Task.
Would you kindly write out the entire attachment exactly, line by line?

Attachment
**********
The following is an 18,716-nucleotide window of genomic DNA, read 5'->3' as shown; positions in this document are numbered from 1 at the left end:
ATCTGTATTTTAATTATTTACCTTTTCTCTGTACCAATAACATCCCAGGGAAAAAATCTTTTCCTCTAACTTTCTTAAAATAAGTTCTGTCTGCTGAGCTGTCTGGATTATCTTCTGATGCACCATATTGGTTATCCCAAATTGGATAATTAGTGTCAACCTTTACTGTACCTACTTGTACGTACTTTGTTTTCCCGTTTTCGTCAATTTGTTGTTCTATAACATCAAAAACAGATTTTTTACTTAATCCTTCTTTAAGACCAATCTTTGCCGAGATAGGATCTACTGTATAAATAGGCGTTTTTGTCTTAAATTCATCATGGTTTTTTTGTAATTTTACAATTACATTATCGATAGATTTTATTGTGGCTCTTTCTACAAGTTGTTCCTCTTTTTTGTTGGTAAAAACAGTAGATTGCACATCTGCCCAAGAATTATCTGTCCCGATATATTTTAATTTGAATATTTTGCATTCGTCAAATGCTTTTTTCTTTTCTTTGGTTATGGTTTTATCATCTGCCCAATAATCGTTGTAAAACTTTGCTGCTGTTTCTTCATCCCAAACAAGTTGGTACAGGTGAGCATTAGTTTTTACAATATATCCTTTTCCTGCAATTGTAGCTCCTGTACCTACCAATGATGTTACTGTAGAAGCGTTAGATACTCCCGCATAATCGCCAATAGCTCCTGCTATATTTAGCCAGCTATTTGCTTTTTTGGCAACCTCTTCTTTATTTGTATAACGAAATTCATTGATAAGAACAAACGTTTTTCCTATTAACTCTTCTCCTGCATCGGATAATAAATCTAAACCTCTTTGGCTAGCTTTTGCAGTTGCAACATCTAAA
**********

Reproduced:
The following is an 18,716-nucleotide window of genomic DNA, read 5'->3' as shown; positions in this document are numbered from 1 at the left end:
ATCTGTATTTTAATTATTTACCTTTTCTCTGTACCAATAACATCCCAGGGAAAAAATCTTTTCCTCTAACTTTCTTAAAATAAGTTCTGTCTGCTGAGCTGTCTGGATTATCTTCTGATGCACCATATTGGTTATCCCAAATTGGATAATTAGTGTCAACCTTTACTGTACCTACTTGTACGTACTTTGTTTTCCCGTTTTCGTCAATTTGTTGTTCTATAACATCAAAAACAGATTTTTTACTTAATCCTTCTTTAAGACCAATCTTTGCCGAGATAGGATCTACTGTATAAATAGGCGTTTTTGTCTTAAATTCATCATGGTTTTTTTGTAATTTTACAATTACATTATCGATAGATTTTATTGTGGCTCTTTCTACAAGTTGTTCCTCTTTTTTGTTGGTAAAAACAGTAGATTGCACATCTGCCCAAGAATTATCTGTCCCGATATATTTTAATTTGAATATTTTGCATTCGTCAAATGCTTTTTTCTTTTCTTTGGTTATGGTTTTATCATCTGCCCAATAATCGTTGTAAAACTTTGCTGCTGTTTCTTCATCCCAAACAAGTTGGTACAGGTGAGCATTAGTTTTTACAATATATCCTTTTCCTGCAATTGTAGCTCCTGTACCTACCAATGATGTTACTGTAGAAGCGTTAGATACTCCCGCATAATCGCCAATAGCTCCTGCTATATTTAGCCAGCTATTTGCTTTTTTGGCAACCTCTTCTTTATTTGTATAACGAAATTCATTGATAAGAACAAACGTTTTTCCTATTAACTCTTCTCCTGCATCGGATAATAAATCTAAACCTCTTTGGCTAGCTTTTGCAGTTGCAACATCTAAA